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United States Department of Agriculture

Agricultural Research Service

Research Project: SEMIARID RANGELAND ECOSYSTEMS: THE CONSERVATION-PRODUCTION INTERFACE

Location: Rangeland Resources Research

Title: Immobilizing nitrogen to control plant invasion

Authors
item Perry, Laura - COLORADO STATE UNIVERSITY
item Blumenthal, Dana
item Monaco, Thomas
item Paschke, Mark - COLORADO STATE UNIVERSITY
item Redente, Edward - COLORADO STATE UNIVERSITY

Submitted to: Oecologia
Publication Type: Peer Reviewed Journal
Publication Acceptance Date: November 10, 2009
Publication Date: February 21, 2010
Citation: Perry, L.G., Blumenthal, D.M., Monaco, T.A., Paschke, M.W., Redente, E.F. 2010. Immobilizing nitrogen to control plant invasion. Oecologia. 163:13-24.

Interpretive Summary: Increased soil nitrogen (N) availability may often facilitate plant invasions. Therefore, lowering N availability might be expected to reduce those invasions and favor native species. Here we review 47 experiments that measured plant responses to soil carbon (C) addition, which can increase N uptake by microbes and thus decrease the amount of N available to plants. Together, these experiments suggest that lowering soil N availability often favors native or late-successional species over invasive or early-successional species, especially when the invasive or early-successional species are annuals or grasses. In most experiments, C addition lowered N availability, lowered plant growth, and increased growth of native, late-successional species relative to weedy, early-successional species. Variation in results among experiments was not consistently related to species traits, environmental conditions or methods. Lowering N availability at relevant scales for ecological management often will require methods that are less expensive than C addition. We discuss the potential utility of several alternative methods for lowering N availability, including revegetation, burning, grazing, topsoil removal and biomass removal. We conclude that revegetation, burning, grazing and mowing all may decrease N availability if they favor late-successional plant species that produce high C:N tissue and thus slow N cycling. Still, lowering N availability sufficiently to reduce invasion may be difficult, particularly in sites with high atmospheric N deposition or agricultural runoff. Therefore, reducing the disturbances that increase N availability often may be necessary to combat N-dependent plant invasions.

Technical Abstract: 1. Increased soil nitrogen (N) availability may often facilitate plant invasions. Therefore, lowering N availability might be expected to reduce those invasions and favor native species. Numerous studies have examined effects of low N availability on specific invaders, but a synthesis of these studies is needed to evaluate this hypothesis more fully. 2. Here, we examine effects of lowering soil N availability on invasion by reviewing 47 experiments that measured plant responses to soil carbon (C) addition, which stimulates microbial N immobilization and thus lowers N availability. 3. Together, these experiments suggest that lowering soil N availability often favors native or late-successional species over invasive or early-successional species, especially when the invasive or early-successional species are annuals or grasses. In most experiments, C addition lowered N availability, lowered plant growth, and increased growth of native, late-successional species relative to weedy, early-successional species. Variation in results among experiments was not consistently related to species traits, environmental conditions or methods. 4. Lowering N availability at relevant scales for ecological management often will require methods that are less expensive than C addition. We discuss the potential utility of several alternative methods for lowering N availability, including revegetation, burning, grazing, topsoil removal and biomass removal. We conclude that these approaches may be promising for lowering N availability by stimulating N immobilization, even though most of them are relatively ineffective for removing N from ecosystems. Specifically, revegetation, burning, grazing and mowing all may increase N immobilization if they favor late-successional plant species that produce high C:N tissue and thus slow N cycling. 5. Synthesis and applications. C addition studies suggest that lowering N availability can reduce invasion. Further, a variety of management approaches may be effective for lowering N availability by stimulating N immobilization. Still, lowering N availability sufficiently to reduce invasion may be difficult, particularly in sites with high atmospheric N deposition or agricultural runoff. Therefore, reducing the disturbances that increase N availability often may be necessary to reduce populations of nitrophilic weeds.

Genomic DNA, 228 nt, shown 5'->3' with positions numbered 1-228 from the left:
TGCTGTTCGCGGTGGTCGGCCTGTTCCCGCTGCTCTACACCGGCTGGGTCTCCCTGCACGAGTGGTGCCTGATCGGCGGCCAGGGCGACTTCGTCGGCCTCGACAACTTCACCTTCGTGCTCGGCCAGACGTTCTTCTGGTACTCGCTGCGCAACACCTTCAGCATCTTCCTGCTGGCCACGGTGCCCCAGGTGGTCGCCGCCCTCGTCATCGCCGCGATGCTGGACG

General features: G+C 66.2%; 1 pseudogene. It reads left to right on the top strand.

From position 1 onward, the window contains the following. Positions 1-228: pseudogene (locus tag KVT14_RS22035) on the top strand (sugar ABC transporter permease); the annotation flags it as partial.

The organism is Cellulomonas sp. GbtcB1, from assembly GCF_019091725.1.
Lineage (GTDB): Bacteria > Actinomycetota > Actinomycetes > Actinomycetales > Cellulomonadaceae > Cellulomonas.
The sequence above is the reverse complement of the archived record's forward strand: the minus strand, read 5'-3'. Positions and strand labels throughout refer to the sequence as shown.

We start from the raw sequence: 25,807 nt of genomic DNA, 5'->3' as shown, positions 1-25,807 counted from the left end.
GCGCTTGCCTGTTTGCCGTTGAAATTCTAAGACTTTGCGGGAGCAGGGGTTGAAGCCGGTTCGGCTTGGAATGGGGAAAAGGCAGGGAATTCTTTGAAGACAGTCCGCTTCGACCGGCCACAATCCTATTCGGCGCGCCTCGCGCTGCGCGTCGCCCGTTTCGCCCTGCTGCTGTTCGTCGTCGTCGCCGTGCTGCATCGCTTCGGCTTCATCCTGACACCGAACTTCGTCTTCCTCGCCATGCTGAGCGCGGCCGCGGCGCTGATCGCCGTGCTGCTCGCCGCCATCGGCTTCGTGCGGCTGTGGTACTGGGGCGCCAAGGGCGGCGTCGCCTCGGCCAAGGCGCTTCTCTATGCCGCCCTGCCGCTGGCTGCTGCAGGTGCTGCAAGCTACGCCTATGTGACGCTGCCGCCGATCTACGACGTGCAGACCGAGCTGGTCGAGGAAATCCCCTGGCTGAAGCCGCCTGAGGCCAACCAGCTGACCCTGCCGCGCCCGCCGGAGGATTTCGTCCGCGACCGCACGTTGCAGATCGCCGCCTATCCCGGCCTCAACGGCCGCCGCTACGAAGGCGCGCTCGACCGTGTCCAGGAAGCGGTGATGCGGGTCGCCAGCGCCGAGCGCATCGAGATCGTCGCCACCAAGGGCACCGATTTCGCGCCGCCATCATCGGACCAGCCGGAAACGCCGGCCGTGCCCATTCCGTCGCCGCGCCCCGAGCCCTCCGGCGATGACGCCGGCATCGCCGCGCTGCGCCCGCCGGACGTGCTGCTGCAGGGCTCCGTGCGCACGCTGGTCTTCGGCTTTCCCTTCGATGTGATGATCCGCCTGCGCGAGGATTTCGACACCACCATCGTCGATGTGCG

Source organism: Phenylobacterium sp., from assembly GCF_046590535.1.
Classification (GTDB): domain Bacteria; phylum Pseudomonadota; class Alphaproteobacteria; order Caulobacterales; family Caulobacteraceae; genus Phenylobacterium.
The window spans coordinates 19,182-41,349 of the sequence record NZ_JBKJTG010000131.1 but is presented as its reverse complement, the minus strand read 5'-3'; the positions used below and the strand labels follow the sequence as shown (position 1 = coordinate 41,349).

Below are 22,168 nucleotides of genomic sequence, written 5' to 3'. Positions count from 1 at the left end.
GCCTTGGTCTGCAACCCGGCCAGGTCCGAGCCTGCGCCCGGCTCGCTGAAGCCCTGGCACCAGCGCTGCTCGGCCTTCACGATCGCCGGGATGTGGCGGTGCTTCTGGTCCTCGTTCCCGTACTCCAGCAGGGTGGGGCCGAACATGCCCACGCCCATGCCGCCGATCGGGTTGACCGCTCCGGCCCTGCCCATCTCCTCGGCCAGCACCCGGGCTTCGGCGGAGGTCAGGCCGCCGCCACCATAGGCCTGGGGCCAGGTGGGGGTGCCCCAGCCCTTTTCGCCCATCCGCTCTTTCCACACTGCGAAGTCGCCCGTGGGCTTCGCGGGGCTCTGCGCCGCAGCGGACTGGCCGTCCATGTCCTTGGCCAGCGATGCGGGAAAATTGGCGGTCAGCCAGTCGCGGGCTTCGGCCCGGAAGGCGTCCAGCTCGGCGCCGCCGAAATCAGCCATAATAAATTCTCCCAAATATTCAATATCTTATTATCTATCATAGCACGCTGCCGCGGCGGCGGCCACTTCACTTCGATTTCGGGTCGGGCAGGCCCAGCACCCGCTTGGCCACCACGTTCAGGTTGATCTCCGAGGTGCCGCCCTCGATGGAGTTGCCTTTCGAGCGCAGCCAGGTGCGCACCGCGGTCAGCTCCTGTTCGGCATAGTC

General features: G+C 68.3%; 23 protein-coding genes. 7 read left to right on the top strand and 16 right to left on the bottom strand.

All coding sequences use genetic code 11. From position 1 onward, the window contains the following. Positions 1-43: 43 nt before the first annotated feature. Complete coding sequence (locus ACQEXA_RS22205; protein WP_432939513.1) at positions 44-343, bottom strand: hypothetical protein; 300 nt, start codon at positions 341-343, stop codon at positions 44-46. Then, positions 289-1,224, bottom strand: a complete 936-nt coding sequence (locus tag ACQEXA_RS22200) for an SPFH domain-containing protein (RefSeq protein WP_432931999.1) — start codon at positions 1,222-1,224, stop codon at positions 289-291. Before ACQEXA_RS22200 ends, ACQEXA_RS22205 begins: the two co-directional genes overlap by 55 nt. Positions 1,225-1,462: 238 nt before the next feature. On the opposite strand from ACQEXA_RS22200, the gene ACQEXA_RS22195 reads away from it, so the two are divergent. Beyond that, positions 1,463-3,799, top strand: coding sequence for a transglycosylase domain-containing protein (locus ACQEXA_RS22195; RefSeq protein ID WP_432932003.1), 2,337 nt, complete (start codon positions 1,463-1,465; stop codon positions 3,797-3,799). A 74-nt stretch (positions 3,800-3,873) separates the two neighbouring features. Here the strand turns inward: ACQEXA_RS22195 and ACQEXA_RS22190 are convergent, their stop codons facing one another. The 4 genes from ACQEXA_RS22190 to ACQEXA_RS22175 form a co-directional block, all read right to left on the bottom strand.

Last Modified: 7/24/2014